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  Issue Date: 1 / 2018  

Museum Musings in Philadelphia

Iris Brooks


       Visitors to Philadelphia revel in rich stories of American history, flocking to see Independence Hall and the Liberty Bell, but the impressive array of art in this city is also compelling. As the Ben Franklin Parkway (named after a founding father who was also an inventor, scientist, printer, and philosopher) turns 100, Philadelphia is celebrating a mile of art and architecture throughout the museum district along its majestic boulevard modeled on the Champs-Elysées in Paris. There are venerable art institutions within walking distance of each other: The Rodin Museum, the Philadelphia Museum of Art, and the Barnes Foundation, which creates new ways to view art by intermingling timelines, genres, and geography. And beyond the physical structures I discover an interpretive audio tour of sculptures in a “museum without walls” along with installations in gardens and fountains, and trees, some of which take on the attributes of sculptures.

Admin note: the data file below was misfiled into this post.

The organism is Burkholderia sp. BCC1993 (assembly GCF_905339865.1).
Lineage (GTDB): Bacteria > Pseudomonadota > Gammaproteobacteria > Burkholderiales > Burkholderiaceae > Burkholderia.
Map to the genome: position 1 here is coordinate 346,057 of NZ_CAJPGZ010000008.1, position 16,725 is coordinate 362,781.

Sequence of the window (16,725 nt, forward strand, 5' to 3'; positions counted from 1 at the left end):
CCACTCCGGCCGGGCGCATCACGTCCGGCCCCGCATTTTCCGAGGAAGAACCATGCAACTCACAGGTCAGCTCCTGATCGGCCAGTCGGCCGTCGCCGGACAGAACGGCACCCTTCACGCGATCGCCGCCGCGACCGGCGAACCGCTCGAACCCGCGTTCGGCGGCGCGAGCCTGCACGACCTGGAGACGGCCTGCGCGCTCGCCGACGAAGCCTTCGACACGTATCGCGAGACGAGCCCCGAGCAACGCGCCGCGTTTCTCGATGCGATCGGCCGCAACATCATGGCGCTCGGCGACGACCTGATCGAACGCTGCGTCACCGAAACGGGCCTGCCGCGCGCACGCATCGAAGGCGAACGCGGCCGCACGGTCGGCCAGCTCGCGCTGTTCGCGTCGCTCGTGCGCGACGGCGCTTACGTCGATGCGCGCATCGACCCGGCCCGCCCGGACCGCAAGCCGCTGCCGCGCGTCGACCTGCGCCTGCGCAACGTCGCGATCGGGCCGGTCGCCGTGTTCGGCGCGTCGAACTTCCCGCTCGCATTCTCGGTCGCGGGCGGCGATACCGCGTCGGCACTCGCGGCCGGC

Philly is part of a worldwide initiative celebrating the French sculptor Auguste Rodin (1849-1917) with great fanfare. Rodin, considered the “Father of Modern Sculpture,” is being lauded around the world on the centennial of his death. The Rodin Museum in Philadelphia–a gift of philanthropist and movie-theater magnate, Jules Mastbaum–houses the largest collection of the artist’s work outside of France. The Rodin Museum, located on the Ben Franklin Parkway, opened to the public in 1929 in a Beaux-Arts style building designed by French architect Paul Cret. The historic Rodin Museum is administered by the nearby Philadelphia Museum of Art.